This is just pure stupidity. But sometimes, big company get their database compromised and, oh surprise, all password are stored in clear. What a shame!

Level 2: Password stored using an hashing algorithm.

This is a step toward more security. If an attacker get the hashed password, he can't still login using this credential to the service. He will first have to "unhash" the password using a Rainbow Table or by brute forcing it. That means it require for the attacker a bit more work, but it can still be possible to retrieve the original password.

Level 3: Password stored using an hashing algorithm with a salt.

This starts to be interesting. As we saw on Level 2, an attacker that has access to the hashed password can either brute force it or use a rainbow table. Adding a salt to the original password make the rainbow table totally useless because they don't take into consideration the salt. It still possible to get the original string using a rainbow table, but it would mean that in the rainbow table, the password+salt exists. Since a salt is generally very long, the odd having a hashed value of a string(40+) is almost impossible. The only solution left is brute force.

Level 4: Password stored using an hashing algorithm with a salt and a peper.

This is very interesting (it's the reason why I'm posting my answer since the actual ones are already interesting).

I recommend you to use an hashing algorithm like BCrypt, SCrypt or PBKDF2 since they aren't beek broken so far, and are very slow to hack, increasing the time to break one, and then a complete database of passwords.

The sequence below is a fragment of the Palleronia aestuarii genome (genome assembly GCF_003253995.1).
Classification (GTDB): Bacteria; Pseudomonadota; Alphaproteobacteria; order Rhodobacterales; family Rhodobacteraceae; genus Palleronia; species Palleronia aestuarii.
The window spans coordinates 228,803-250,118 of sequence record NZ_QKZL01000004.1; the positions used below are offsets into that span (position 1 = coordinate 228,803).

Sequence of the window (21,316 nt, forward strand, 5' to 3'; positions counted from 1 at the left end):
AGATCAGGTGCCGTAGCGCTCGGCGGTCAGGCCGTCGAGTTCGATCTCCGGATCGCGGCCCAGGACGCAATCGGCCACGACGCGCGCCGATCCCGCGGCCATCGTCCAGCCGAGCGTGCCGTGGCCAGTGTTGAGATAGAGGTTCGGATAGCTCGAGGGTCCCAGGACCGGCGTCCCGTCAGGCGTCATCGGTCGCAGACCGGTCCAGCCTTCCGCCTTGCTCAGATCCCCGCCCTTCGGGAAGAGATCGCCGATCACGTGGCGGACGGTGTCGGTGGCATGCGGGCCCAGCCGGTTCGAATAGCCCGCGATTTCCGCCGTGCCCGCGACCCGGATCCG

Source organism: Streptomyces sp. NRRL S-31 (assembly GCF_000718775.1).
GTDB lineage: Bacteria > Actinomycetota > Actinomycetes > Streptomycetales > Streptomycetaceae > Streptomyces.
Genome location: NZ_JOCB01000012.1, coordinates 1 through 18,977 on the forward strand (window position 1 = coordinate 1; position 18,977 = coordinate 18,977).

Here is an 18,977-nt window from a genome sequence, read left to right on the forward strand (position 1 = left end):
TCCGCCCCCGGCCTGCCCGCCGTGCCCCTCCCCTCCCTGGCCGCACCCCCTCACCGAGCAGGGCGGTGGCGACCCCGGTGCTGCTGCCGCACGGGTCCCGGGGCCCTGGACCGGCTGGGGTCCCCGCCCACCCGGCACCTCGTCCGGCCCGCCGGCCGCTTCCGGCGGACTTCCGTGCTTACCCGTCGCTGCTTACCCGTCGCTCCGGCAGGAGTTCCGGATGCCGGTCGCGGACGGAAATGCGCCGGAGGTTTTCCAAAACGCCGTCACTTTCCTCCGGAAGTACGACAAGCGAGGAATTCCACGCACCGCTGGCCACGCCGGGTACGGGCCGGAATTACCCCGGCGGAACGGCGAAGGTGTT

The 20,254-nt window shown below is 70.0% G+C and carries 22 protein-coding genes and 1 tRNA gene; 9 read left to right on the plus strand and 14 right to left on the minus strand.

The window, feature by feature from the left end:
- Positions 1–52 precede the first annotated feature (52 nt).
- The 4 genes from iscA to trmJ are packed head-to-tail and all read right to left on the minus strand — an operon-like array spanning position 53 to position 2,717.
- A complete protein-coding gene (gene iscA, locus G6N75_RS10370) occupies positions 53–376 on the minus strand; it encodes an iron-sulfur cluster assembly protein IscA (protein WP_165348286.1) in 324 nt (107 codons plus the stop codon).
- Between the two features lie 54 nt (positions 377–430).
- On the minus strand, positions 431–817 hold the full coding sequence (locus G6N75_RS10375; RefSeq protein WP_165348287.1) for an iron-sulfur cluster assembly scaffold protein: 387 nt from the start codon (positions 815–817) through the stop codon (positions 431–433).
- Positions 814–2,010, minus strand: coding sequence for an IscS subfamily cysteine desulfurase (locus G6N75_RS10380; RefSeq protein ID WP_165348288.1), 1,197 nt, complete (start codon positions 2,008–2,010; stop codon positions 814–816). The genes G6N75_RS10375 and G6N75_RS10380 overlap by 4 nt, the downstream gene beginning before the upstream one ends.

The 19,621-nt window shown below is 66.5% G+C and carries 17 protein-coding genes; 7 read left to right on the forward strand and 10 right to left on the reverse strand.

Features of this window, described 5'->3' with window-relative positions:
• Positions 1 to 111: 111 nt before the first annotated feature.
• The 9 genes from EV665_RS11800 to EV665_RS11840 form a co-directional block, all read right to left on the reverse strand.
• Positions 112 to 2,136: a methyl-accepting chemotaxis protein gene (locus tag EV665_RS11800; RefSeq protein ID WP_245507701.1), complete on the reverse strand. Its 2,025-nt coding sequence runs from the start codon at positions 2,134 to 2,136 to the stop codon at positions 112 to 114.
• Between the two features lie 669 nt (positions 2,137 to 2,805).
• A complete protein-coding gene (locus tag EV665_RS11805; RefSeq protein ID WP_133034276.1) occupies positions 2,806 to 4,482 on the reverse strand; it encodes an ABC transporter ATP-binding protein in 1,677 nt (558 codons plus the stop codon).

The difference between salt and pepper is their location. The salt is generally stored in the database but the pepper is located in the code. This can seems odd but the original idea is that a database can be compromised, but not the code, leaving the attacker a salt and a list of useless hashed password. Moreover, it add even more complexity to the hashed password, making rainbow tables completely useless (if we suppose they were still a bit useful with a salt!).

In the case that only the database is compromised, even the brute force is then useless since the attacker is not looking for one value (the original password) but for two values (the original password AND the pepper).

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    Level 4 is not enough - one also needs to use a slow hash (like bcrypt, scrypt, or PBKDF2). – D.W. Jul 24 '12 at 5:56
  • You're right, and I'm surprised I didn't mentionned it, I always do! I updated my answer! Thanks for pointing this out! – Cyril N. Jul 24 '12 at 8:08